When the Big Get Bigger, Active Stockpickers Feel Even More Pain


(Bloomberg Businessweek) -- In a crisis, large companies can have an edge. As the pandemic has forced the shuttering of local stores and restaurants, grounded consumers streamed Tiger King on Netflix, stocked up on groceries and supplies with Amazon, and gathered together on Zoom. Hardly any company is immune from the economic shutdown, but big business has more resources to weather the pandemic and, in some cases, may be able to gain market share.

On Wall Street, that’s exacerbating a divergence between small and large companies that’s been frustrating stockpickers for some time. The Russell 2000, a benchmark for small companies, has lagged the big-name S&P 500 index badly over the past two years. This year, the small stocks, with a median market valuation of about $525 million, have lost 23%; the S&P less than half of that. The Nasdaq 100, which tracks the largest tech stocks, is up about 1%. The S&P 500’s companies now make up 82% of the entire U.S. stock market’s value, a percentage that’s been steadily rising this century.

When the Big Get Bigger, Active Stockpickers Feel Even More Pain

None of that is good news for active fund managers—especially the quantitative investors who create trading rules from computer models. As the big get bigger, a passive index fund that tracks a market-value index such as the S&P 500 gets to surf that wave. Even a portfolio that buys all the S&P stocks but holds them in equal proportion—instead of concentrating in the very largest names as the index does—is trailing the benchmark so far this year, with a decline of around 18%.

The long-term evidence is already stacked against active funds in general: Fewer than a quarter of them have beaten their passive rivals over the last decade, according to Morningstar. During the recent bear market, only about 42% did so.

Quant managers, meanwhile, are naturally pulled toward buying smaller companies. Instead of analyzing a handful of companies in depth to assemble a portfolio, quants sort through data to come up with a few reliable trading signals and apply them across thousands of securities. Since most companies are mid-sized or small, quants can end up underweighted in the blue-chip companies that have lately been thumping the rest of the market.

Los Angeles Capital Management, a money manager that uses quantitative tools, has studied the factors that guide its investing decisions—such as a company’s forecast cash flow growth or momentum in its stock price—and found that applying them reaped higher gains with large companies than with small ones. In other words, the trading models haven’t been working as well with the very stocks quants are more likely to buy. “A lot of the factor efficacy is just in those largest names, whereas historically we used to think the factors apply across the market,” says co-director of research Edward Rackham.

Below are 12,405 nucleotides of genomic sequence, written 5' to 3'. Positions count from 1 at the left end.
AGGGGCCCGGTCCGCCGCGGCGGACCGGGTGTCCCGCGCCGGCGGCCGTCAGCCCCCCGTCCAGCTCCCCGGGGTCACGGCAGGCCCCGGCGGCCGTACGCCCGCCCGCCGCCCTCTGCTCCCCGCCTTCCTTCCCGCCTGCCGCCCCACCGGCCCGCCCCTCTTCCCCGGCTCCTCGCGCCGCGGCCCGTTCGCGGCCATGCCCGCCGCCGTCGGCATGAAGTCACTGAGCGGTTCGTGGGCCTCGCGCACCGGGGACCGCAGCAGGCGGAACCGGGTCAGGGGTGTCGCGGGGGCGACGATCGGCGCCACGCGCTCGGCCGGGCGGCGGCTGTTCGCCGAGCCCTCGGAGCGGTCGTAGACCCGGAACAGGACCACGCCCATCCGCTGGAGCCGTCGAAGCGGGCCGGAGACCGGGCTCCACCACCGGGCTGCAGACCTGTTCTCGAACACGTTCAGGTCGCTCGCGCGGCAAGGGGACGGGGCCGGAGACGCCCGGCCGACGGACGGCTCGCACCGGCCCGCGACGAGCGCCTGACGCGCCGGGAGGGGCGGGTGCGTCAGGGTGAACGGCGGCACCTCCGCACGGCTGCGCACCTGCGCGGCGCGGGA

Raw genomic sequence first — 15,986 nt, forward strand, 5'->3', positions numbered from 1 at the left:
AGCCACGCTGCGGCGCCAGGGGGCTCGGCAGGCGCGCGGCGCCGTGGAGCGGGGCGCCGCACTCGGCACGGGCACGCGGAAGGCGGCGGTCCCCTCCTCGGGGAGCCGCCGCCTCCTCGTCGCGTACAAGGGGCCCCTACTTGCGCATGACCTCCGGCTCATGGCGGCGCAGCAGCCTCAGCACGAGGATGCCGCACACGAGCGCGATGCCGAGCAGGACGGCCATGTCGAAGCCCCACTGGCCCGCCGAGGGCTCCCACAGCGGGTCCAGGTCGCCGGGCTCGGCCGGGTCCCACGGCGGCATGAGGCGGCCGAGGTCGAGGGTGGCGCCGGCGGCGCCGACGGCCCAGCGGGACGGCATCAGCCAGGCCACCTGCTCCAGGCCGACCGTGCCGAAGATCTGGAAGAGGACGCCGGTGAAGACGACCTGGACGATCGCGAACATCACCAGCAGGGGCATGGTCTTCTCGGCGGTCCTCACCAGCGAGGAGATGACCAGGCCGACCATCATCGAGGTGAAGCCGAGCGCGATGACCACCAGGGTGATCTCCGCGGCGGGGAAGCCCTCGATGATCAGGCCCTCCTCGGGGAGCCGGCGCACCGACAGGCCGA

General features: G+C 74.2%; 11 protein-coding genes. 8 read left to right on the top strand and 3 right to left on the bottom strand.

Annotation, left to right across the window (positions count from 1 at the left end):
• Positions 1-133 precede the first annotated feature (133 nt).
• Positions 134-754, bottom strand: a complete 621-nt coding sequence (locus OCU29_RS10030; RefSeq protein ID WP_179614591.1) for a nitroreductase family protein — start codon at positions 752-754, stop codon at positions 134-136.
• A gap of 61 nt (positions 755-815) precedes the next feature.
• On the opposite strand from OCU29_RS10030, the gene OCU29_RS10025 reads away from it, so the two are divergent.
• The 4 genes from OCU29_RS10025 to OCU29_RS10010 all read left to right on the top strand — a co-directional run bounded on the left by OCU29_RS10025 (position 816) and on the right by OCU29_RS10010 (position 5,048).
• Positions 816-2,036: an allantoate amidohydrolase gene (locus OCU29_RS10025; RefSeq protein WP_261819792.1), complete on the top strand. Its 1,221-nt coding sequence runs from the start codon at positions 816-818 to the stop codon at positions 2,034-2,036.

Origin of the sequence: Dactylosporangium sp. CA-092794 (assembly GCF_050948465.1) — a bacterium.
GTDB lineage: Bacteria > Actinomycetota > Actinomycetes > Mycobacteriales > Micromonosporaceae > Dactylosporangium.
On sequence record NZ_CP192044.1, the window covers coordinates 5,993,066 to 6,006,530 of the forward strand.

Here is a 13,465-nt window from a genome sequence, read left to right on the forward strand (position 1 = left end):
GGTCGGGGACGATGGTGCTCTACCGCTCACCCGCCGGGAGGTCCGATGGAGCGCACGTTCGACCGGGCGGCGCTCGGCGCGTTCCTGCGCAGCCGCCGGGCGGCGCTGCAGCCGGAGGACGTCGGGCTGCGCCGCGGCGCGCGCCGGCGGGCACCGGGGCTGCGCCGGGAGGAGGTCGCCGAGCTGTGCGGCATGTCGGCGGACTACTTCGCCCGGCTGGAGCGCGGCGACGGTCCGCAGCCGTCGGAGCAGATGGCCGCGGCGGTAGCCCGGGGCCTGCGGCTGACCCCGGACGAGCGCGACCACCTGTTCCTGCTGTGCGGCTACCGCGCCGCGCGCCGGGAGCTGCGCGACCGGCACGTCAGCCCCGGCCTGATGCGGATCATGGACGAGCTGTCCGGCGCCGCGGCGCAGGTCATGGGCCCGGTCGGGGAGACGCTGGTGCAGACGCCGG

The underperformance of small companies shakes up one of the oldest quantitative investment strategies in the books. A classic study by finance professors Eugene Fama and Kenneth French showed that stocks’ returns could be explained via a variety of factors, including a size effect: Bet on small stocks and against large ones, and you’ll come out ahead. But in the first three months of 2020, that strategy posted its worst period since at least 2002, extending a six-year decline, a Dow Jones index shows.

Michael Hunstad, head of quantitative strategies at Northern Trust Asset Management, says the size factor isn’t dead. Rather, it just has a very long cycle, meaning that it tends to go into and out of favor for years at a time. And not all quantitatively driven strategies are suffering. For example, a hypothetical momentum portfolio—one that buys the past year’s winners—has outperformed through the 2020 sell-off.

Quants would refrain from making any qualitative predictions, but it’s easy to see the pandemic continuing to entrench some advantages of being large. The bashing of Big Tech now looks as dated as a handshake, and Silicon Valley’s giants may be able to expand their clout. Large companies can also find it easier to access credit and solve supply chain problems.

Even so, Gavin Smith, a fund manager at asset management company QMA, says the gap between big and small has become so stretched that small caps should see a recovery. Likewise, Hunstad reckons the mega caps’ ascendancy might not last much longer, given the sky-high expectations now priced into their valuations. That could give quants a break. If a handful of giant companies “have massively inflated growth expectations, and we’re heading into a recession, those are going to be the names to fall the hardest,” Hunstad says.
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